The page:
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From Jet Provost to Strikemaster

From Jet Provost to Strikemaster Book Review

By David L. Veres

Date of Review April 2019 Title From Jet Provost to Strikemaster
Author David Watkins Publisher Grub Street Publishing
Published 2017 ISBN 9781910690352
Format 224 pages, hardbound MSRP (USD) $49.95


With over 700 manufactured, Britain's Jet Provost/Strikemaster family saw worldwide service in training and light attack roles.

Now – finally, in my opinion – someone thoroughly relates the "definitive history" of this pioneering warplane in From Jet Provost to Strikemaster – available in North America from Casemate.

Author David Watkins' hefty hardback from Grub Street Publishing spans five main chapters over 224 lavishly illustrated pages:

  • Jet Provost
  • RAF Service
  • Flying Training Schools And Their Display Teams
  • BAC 167 Strikemaster And Foreign Sales
  • From the Cockpit

Contents chronologically course through every prototype, production, and proposed version.

Airframes. Engines. Equipment. Systems. Armament. Even serials and survivors. Watkins surveys both RAF and export versions – including unit assignments and special formations. Civilian use, too.

Personalities, personnel, and personal accounts also augment the account. Prince Charles – the Prince of Wales – even makes an appearance.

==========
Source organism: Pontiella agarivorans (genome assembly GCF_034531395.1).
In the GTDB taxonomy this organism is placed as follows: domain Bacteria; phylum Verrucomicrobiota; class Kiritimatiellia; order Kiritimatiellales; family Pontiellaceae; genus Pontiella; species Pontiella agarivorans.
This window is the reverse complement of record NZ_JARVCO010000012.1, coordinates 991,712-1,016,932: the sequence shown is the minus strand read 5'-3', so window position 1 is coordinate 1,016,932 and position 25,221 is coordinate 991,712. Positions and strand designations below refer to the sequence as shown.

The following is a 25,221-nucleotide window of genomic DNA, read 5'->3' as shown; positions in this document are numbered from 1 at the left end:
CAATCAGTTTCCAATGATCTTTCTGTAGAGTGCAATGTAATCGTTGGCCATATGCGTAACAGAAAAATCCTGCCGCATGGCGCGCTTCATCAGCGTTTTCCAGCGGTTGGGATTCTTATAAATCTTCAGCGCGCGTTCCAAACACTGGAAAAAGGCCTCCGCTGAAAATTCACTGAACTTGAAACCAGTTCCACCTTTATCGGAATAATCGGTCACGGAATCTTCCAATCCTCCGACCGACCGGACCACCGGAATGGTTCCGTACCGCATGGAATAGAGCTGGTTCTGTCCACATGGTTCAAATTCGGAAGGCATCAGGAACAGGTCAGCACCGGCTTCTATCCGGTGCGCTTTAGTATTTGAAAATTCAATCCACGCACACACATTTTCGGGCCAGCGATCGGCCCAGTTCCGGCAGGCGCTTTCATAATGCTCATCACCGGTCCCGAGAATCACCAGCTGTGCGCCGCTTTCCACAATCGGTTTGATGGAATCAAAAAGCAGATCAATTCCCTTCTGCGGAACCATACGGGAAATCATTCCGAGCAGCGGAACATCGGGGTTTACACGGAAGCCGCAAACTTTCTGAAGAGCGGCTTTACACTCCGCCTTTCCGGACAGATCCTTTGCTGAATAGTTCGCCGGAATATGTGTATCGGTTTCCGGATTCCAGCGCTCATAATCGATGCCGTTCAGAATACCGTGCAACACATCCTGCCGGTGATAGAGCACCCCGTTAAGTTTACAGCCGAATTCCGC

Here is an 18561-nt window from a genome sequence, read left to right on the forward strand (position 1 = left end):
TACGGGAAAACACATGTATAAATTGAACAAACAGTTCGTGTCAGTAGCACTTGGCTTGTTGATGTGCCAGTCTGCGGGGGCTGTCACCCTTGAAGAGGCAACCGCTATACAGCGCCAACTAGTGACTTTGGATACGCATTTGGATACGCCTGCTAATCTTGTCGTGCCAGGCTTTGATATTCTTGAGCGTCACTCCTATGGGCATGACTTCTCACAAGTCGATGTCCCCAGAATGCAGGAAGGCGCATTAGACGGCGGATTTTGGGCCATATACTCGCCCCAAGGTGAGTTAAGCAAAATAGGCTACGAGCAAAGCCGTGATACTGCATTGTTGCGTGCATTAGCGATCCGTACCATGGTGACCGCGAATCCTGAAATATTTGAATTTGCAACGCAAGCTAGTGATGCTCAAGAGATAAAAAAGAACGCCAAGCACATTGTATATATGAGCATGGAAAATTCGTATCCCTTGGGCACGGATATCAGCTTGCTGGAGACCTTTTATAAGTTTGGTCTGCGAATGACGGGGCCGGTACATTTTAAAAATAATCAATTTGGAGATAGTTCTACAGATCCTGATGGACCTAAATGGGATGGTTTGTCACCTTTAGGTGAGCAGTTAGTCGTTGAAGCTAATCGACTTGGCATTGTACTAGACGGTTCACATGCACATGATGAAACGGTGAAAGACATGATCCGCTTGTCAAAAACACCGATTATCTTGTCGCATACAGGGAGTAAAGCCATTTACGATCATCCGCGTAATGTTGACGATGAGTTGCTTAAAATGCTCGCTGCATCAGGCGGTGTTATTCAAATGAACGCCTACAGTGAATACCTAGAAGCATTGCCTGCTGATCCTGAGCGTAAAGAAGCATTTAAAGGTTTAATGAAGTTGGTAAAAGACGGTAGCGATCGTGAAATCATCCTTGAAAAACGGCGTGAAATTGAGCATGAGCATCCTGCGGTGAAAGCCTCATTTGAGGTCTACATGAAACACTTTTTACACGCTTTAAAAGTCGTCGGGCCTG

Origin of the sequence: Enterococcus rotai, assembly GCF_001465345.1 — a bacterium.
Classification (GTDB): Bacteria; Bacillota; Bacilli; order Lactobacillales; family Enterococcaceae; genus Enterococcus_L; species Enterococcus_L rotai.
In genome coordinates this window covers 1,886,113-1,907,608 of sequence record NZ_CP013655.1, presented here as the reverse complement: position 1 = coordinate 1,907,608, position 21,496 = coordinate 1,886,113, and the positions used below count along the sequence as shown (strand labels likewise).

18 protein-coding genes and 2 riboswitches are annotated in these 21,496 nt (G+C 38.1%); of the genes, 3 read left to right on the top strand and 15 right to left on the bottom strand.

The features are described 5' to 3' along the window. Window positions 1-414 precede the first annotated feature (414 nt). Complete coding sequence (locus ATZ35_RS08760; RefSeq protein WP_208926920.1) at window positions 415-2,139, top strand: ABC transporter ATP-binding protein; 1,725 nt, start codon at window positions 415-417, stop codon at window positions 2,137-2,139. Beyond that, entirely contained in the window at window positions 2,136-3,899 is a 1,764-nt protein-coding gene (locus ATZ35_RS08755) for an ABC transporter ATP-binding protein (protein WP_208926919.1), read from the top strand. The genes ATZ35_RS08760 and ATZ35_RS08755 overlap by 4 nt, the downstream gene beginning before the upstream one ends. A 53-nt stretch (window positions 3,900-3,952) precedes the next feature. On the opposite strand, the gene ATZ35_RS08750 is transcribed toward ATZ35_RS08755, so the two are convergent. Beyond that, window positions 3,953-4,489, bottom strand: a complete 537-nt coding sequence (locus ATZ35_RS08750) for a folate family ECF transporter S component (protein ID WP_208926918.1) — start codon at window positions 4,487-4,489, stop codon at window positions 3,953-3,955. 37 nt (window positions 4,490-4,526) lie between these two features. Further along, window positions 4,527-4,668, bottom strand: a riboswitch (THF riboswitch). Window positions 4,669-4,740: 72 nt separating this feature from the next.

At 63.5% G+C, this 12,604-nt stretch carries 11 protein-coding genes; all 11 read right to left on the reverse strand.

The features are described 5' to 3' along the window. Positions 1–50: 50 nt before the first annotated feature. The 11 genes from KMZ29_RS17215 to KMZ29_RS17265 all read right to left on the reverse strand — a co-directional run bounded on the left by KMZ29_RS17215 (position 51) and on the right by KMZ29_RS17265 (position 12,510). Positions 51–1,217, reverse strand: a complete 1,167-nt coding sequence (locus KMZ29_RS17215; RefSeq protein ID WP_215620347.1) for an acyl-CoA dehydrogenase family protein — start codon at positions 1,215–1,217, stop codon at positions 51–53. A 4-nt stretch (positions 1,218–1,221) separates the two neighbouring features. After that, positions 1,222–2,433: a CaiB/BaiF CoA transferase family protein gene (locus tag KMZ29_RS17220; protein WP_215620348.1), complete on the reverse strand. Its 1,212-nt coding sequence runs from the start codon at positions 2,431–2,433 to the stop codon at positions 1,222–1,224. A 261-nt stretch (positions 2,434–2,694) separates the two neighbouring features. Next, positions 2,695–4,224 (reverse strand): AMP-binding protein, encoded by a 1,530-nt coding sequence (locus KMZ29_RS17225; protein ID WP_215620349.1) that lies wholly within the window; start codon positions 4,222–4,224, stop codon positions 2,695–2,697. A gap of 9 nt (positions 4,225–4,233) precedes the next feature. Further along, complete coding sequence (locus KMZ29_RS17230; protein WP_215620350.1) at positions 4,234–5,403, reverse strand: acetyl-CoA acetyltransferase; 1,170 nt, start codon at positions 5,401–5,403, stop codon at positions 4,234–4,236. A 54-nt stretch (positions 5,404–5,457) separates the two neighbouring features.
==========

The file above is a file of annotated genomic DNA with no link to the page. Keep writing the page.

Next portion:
Anecdotes abound. How about that Arab student who forgot to lower his undercarriage – and thought he made a normal landing? He only sensed his SNAFU when trying to taxi the aircraft – and the beached airframe refused to budge!

Hundreds of photos – B&W, color, and close-up – season the study. Modelers will especially appreciate the detail shots and colorful livery. My favorite chapter on the BAC 167 Strikemaster light attack variant alone confirms the stunning swath of schemes.

Considering Fly's 1:48 kits? How about Airfix's or Matchbox's 1:72 versions? You'll find plenty of project inspiration here.

Two appendices, an abbreviation list, selected bibliography, and index wrap things up.

But did the Jet Provost T Mk.51 really carry "eight 500-lb bombs"? And did the same version carry 500 or 600 rounds of machine-gun ammunition?

Finally, is this terrific tome really "definitive"? In short, no: absent from coverage, for instance, are official camouflage and markings specifications.

Still, publisher hype and reviewer pedantry don't diminish this interesting, informative effort. It earns my robust recommendation.

My sincere thanks to Casemate Publishing for this review sample!